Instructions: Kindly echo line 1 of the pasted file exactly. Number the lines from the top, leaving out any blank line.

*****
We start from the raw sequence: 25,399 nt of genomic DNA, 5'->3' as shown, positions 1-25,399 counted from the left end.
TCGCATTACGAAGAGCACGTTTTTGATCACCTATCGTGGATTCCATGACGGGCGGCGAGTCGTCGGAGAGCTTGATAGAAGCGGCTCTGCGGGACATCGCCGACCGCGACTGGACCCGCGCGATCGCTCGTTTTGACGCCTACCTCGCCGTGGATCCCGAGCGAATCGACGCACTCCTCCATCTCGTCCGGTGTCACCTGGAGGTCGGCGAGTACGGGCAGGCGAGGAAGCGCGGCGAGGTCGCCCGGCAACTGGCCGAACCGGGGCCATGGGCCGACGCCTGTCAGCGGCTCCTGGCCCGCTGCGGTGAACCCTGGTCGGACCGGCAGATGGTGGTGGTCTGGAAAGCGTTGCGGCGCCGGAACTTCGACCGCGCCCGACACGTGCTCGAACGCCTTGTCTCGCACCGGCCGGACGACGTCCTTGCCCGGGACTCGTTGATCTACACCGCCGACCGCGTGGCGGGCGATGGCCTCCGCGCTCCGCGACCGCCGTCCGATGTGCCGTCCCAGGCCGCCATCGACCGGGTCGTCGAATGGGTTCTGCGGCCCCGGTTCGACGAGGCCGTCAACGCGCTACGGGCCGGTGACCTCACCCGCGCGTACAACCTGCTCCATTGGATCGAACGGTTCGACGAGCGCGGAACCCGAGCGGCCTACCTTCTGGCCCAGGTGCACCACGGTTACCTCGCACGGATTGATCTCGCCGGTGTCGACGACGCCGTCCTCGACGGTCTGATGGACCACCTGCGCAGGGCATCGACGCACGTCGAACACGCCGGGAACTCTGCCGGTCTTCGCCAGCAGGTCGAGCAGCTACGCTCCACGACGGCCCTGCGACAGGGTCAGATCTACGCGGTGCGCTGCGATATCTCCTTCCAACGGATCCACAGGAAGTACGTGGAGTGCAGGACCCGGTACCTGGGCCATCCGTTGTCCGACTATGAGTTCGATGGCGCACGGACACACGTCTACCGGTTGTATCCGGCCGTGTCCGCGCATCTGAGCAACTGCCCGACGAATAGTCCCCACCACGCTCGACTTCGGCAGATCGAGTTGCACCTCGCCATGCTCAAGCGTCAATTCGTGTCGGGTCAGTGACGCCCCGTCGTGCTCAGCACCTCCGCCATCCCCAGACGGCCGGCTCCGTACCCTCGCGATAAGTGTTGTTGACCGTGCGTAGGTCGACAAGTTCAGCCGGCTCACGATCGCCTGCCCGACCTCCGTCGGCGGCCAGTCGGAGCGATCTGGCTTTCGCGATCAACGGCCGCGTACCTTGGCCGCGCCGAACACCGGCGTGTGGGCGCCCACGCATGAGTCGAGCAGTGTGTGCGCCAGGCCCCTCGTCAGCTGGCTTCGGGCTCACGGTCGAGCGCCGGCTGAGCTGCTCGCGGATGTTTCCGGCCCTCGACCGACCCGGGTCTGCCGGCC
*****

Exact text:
We start from the raw sequence: 25,399 nt of genomic DNA, 5'->3' as shown, positions 1-25,399 counted from the left end.